1. an order for the payment of money; specifically, a government order for the payment of money, issued at one post office as payable at another; -- called also postal money order.

    2. a similar order issued by a bank or other financial institution.

      Money scrivener, a person who procures the loan of money to others. [Eng.]

      Money spider, Money spinner (Zo["o]l.), a small spider; -- so called as being popularly supposed to indicate that the person upon whom it crawls will be fortunate in money matters.

      Money's worth, a fair or full equivalent for the money which is paid.

      A piece of money, a single coin.

      Ready money, money held ready for payment, or actually paid, at the time of a transaction; cash.

      plastic money, credit cards, usually made out of plastic; also called plastic; as, put it on the plastic.

      To make money, to gain or acquire money or property; to make a profit in dealings.

Money

Money \Mon"ey\, v. t. To supply with money. [Obs.]

Wiktionary

money

n. 1 A legally or socially binding conceptual contract of entitlement to wealth, void of intrinsic value, payable for all debts and taxes, and regulated in supply. 2 A generally accepted means of exchange and measure of value.

Douglas Harper's Etymology Dictionary

money

mid-13c., "coinage, metal currency," from Old French monoie "money, coin, currency; change" (Modern French monnaie), from Latin moneta "place for coining money, mint; coined money, money, coinage," from Moneta, a title or surname of the Roman goddess Juno, in or near whose temple money was coined; perhaps from monere "advise, warn" (see monitor (n.)), with the sense of "admonishing goddess," which is sensible, but the etymology is difficult. Extended early 19c. to include paper money.\n\nIt had been justly stated by a British writer that the power to make a small piece of paper, not worth one cent, by the inscribing of a few names, to be worth a thousand dollars, was a power too high to be entrusted to the hands of mortal man. [John C. Calhoun, speech, U.S. Senate, Dec. 29, 1841]\n

\n\n
\nI am not interested in money but in the things of which money is the symbol. [Henry Ford]\nTo make money "earn pay" is first attested mid-15c. Highwayman's threat your money or your life first attested 1841. Phrase in the money (1902) originally meant "one who finishes among the prize-winners" (in a horse race, etc.). The challenge to put (one's) money where (one's) mouth is is first recorded 1942, American English. money-grub "one who is sordidly intent on amassing money" is from 1768. The image of money burning a hole in someone's pocket is attested from 1520s.\n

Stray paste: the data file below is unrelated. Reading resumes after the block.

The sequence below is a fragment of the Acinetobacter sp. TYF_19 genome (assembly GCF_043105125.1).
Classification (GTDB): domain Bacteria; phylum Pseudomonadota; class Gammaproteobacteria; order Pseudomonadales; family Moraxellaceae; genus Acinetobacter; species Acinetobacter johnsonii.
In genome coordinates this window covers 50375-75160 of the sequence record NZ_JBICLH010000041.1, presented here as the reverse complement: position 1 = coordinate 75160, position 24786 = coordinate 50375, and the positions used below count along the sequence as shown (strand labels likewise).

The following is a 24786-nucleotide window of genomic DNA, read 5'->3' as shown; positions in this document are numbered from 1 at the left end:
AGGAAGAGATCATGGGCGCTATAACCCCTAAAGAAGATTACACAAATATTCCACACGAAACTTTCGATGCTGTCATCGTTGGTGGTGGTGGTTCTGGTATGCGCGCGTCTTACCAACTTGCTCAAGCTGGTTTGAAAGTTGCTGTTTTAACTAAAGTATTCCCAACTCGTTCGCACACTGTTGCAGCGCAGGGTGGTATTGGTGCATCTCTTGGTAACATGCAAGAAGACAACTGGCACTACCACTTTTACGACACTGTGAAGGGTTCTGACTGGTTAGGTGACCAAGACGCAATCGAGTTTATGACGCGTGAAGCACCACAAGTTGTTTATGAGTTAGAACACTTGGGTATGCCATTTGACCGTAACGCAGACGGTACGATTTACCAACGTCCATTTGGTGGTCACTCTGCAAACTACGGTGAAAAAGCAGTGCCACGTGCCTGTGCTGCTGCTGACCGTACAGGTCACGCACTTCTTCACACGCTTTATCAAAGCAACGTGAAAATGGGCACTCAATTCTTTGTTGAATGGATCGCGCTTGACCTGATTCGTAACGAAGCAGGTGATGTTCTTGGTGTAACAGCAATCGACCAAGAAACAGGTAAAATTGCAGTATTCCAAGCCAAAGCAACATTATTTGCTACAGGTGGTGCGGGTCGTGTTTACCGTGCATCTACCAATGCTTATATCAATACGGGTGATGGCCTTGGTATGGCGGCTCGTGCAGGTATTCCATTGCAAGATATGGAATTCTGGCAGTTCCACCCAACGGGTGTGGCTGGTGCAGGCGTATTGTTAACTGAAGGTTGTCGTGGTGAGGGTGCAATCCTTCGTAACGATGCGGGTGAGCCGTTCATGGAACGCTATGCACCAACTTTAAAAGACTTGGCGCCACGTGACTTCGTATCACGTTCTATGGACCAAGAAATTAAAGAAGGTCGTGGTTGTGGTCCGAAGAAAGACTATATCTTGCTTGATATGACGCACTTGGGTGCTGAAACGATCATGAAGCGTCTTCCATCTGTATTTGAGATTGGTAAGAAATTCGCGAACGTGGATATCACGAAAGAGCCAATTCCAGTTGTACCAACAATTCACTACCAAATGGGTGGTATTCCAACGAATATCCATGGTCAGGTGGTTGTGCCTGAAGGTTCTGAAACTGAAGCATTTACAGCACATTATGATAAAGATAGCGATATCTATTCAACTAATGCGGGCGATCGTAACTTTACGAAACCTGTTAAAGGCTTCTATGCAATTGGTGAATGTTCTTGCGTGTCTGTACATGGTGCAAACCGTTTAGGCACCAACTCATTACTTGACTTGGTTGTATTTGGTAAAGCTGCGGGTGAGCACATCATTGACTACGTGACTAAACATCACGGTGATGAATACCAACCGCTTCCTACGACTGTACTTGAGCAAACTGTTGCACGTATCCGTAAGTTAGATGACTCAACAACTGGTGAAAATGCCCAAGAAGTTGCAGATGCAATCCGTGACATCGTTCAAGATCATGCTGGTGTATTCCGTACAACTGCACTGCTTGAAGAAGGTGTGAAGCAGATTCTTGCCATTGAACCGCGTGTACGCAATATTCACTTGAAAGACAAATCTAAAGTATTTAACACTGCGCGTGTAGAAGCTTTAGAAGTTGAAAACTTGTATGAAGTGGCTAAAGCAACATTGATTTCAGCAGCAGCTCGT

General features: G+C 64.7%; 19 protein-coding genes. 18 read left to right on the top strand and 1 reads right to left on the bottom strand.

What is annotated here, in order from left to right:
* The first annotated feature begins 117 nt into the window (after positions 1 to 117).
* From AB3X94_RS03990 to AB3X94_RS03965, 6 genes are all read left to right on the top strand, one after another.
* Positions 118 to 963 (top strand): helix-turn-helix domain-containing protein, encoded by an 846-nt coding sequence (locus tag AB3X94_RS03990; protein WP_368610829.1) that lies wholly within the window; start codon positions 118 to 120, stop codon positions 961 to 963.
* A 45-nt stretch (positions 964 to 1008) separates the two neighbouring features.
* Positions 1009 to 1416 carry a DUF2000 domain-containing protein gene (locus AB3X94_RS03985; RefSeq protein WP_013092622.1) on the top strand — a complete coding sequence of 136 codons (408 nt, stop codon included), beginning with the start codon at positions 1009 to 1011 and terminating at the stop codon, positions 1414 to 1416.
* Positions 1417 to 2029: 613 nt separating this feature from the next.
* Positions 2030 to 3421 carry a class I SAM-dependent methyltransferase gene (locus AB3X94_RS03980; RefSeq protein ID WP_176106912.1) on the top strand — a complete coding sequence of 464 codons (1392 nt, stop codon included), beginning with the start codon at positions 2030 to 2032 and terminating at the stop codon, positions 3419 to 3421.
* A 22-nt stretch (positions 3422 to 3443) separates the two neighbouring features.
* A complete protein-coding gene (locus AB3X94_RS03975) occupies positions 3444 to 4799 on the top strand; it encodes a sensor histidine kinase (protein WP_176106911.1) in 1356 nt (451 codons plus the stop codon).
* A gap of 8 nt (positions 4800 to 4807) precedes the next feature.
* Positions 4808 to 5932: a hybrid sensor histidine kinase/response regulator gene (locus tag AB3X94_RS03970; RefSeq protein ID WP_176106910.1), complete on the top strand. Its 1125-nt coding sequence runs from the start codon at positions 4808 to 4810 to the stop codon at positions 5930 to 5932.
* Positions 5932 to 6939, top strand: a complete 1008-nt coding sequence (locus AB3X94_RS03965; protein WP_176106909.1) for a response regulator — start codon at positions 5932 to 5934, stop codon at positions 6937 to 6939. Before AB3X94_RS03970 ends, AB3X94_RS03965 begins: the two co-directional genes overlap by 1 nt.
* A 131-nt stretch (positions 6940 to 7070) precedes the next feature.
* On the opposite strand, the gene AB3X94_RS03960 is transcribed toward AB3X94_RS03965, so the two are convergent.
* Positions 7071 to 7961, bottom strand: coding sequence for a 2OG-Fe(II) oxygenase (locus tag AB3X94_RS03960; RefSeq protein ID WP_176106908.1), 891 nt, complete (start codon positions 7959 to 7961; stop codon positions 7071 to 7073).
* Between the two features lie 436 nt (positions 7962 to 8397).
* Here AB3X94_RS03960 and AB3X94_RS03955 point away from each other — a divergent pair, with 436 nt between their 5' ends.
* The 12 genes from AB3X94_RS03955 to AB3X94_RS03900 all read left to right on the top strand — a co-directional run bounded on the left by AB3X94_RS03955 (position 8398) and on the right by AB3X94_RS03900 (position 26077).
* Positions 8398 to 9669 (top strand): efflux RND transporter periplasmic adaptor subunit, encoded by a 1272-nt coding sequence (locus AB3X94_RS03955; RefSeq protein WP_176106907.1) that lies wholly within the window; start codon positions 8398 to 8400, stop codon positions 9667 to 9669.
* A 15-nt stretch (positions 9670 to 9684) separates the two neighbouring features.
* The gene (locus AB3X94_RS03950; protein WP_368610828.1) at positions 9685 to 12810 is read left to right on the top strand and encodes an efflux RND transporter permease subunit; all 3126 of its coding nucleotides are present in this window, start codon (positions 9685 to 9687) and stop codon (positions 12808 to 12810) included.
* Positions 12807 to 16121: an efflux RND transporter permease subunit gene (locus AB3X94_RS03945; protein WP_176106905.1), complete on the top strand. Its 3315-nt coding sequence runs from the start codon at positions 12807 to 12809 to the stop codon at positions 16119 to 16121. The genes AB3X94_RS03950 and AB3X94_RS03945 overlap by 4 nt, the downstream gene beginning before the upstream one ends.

WordNet

money

  1. n. the most common medium of exchange; functions as legal tender; "we tried to collect the money he owed us"

  2. wealth reckoned in terms of money; "all his money is in real estate"

  3. the official currency issued by a government or national bank; "he changed his money into francs"

Usage examples of "money".

In fact, Abigail told me it was precisely because they had no money that her aunt and uncle in Washington refused to acknowledge them.

The secrecy surrounding his operations meant that he must keep it aboard, since only in his cabin was the money safe from awkward questions.

On top of that, every vessel he took had a quantity of money aboard, the funds necessary to purchase fresh stores and to pay for emergency repairs.

Struan Callander, fourteen years old, was now aboard the Endymion to settle that debt of gratitude, though the sums of money were still outstanding.

All the talk aboard was of booty and a run ashore with some money to spend.

We had suddenly switched our allegiance from India to Aboriginal Australia and I guess, in their eyes, they could see no reason why we would do that except for the money.

Although the masses will flock to the Plan of Abraxas, those wielding power and money will not easily give up their privileges for the good of society.

Here the Court declared that the right of a citizen, resident in one State, to contract in another, to transact any lawful business, or to make a loan of money, in any State other than that in which the citizen resides was a privilege of national citizenship which was abridged by a State income tax law excluding from taxable income interest received on money loaned within the State.

At night he has my watch, passport, and half my money, and I often wonder what would become of me if he absconded before morning.

StregaSchloss on the end of a moth-eaten damask curtain was a bad idea, or maybe the sight of the Borgia money going to such an undeserving home had simply robbed the estate lawyer of the will to live, but miraculously his abseiling suicide attempt didnt kill him.

He publicly chastised the cardinals for absenteeism, luxury, and lascivious life, forbade them to hold or sell plural benefices, prohibited their acceptance of pensions, gifts of money, and other favors from secular sources, ordered the papal treasurer not to pay them their customary half of the revenue from benefices but to use it for the restoration of churches in Rome.

She replied that she was debarred from accepting any money by her vow of poverty and obedience, and that she had given up to the abbess what remained of the alms the bishop had procured her.

I would only sell the secret for a large sum of money, and I am not acquainted with you.

God, sex, money, acquiring a ranch and, above all, how to handle women were explained to him by the night riders.

The Takemotos were obviously acquiring money, and they were looking at land.